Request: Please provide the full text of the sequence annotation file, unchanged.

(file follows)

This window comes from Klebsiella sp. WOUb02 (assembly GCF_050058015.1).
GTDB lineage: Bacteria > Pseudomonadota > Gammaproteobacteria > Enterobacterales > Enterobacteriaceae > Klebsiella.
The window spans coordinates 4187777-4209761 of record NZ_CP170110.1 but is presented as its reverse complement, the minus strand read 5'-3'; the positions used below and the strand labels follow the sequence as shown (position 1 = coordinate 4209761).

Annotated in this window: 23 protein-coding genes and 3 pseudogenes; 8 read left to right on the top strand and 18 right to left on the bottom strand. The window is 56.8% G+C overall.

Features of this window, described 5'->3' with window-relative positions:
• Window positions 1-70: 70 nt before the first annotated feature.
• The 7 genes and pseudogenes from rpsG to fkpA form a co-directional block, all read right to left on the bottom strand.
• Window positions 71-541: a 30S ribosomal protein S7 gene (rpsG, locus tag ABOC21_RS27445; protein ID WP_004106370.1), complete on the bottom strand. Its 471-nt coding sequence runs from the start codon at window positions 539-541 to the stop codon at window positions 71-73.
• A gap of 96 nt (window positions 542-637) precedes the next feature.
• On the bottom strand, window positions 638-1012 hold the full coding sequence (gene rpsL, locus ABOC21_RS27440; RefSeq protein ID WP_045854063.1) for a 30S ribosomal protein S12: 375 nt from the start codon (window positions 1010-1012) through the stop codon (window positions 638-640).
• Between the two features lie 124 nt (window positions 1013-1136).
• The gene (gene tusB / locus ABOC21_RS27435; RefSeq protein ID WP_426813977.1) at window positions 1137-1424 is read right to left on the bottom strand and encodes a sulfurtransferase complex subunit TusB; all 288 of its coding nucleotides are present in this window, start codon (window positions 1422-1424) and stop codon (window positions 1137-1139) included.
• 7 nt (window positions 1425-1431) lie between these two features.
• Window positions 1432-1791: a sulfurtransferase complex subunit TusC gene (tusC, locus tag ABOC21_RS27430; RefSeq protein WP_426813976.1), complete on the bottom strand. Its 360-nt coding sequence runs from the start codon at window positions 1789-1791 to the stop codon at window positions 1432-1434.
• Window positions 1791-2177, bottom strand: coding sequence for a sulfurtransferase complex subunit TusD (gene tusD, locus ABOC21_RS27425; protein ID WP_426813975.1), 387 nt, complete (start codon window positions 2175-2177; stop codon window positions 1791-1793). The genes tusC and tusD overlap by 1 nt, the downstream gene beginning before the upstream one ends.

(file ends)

This window comes from Klebsiella sp. WOUb02 (assembly GCF_050058015.1).
GTDB lineage: Bacteria > Pseudomonadota > Gammaproteobacteria > Enterobacterales > Enterobacteriaceae > Klebsiella.
The window spans coordinates 4187777-4209761 of record NZ_CP170110.1 but is presented as its reverse complement, the minus strand read 5'-3'; the positions used below and the strand labels follow the sequence as shown (position 1 = coordinate 4209761).

Annotated in this window: 23 protein-coding genes and 3 pseudogenes; 8 read left to right on the top strand and 18 right to left on the bottom strand. The window is 56.8% G+C overall.

Features of this window, described 5'->3' with window-relative positions:
• Window positions 1-70: 70 nt before the first annotated feature.
• The 7 genes and pseudogenes from rpsG to fkpA form a co-directional block, all read right to left on the bottom strand.
• Window positions 71-541: a 30S ribosomal protein S7 gene (rpsG, locus tag ABOC21_RS27445; protein ID WP_004106370.1), complete on the bottom strand. Its 471-nt coding sequence runs from the start codon at window positions 539-541 to the stop codon at window positions 71-73.
• A gap of 96 nt (window positions 542-637) precedes the next feature.
• On the bottom strand, window positions 638-1012 hold the full coding sequence (gene rpsL, locus ABOC21_RS27440; RefSeq protein ID WP_045854063.1) for a 30S ribosomal protein S12: 375 nt from the start codon (window positions 1010-1012) through the stop codon (window positions 638-640).
• Between the two features lie 124 nt (window positions 1013-1136).
• The gene (gene tusB / locus ABOC21_RS27435; RefSeq protein ID WP_426813977.1) at window positions 1137-1424 is read right to left on the bottom strand and encodes a sulfurtransferase complex subunit TusB; all 288 of its coding nucleotides are present in this window, start codon (window positions 1422-1424) and stop codon (window positions 1137-1139) included.
• 7 nt (window positions 1425-1431) lie between these two features.
• Window positions 1432-1791: a sulfurtransferase complex subunit TusC gene (tusC, locus tag ABOC21_RS27430; RefSeq protein WP_426813976.1), complete on the bottom strand. Its 360-nt coding sequence runs from the start codon at window positions 1789-1791 to the stop codon at window positions 1432-1434.
• Window positions 1791-2177, bottom strand: coding sequence for a sulfurtransferase complex subunit TusD (gene tusD, locus ABOC21_RS27425; protein ID WP_426813975.1), 387 nt, complete (start codon window positions 2175-2177; stop codon window positions 1791-1793). The genes tusC and tusD overlap by 1 nt, the downstream gene beginning before the upstream one ends.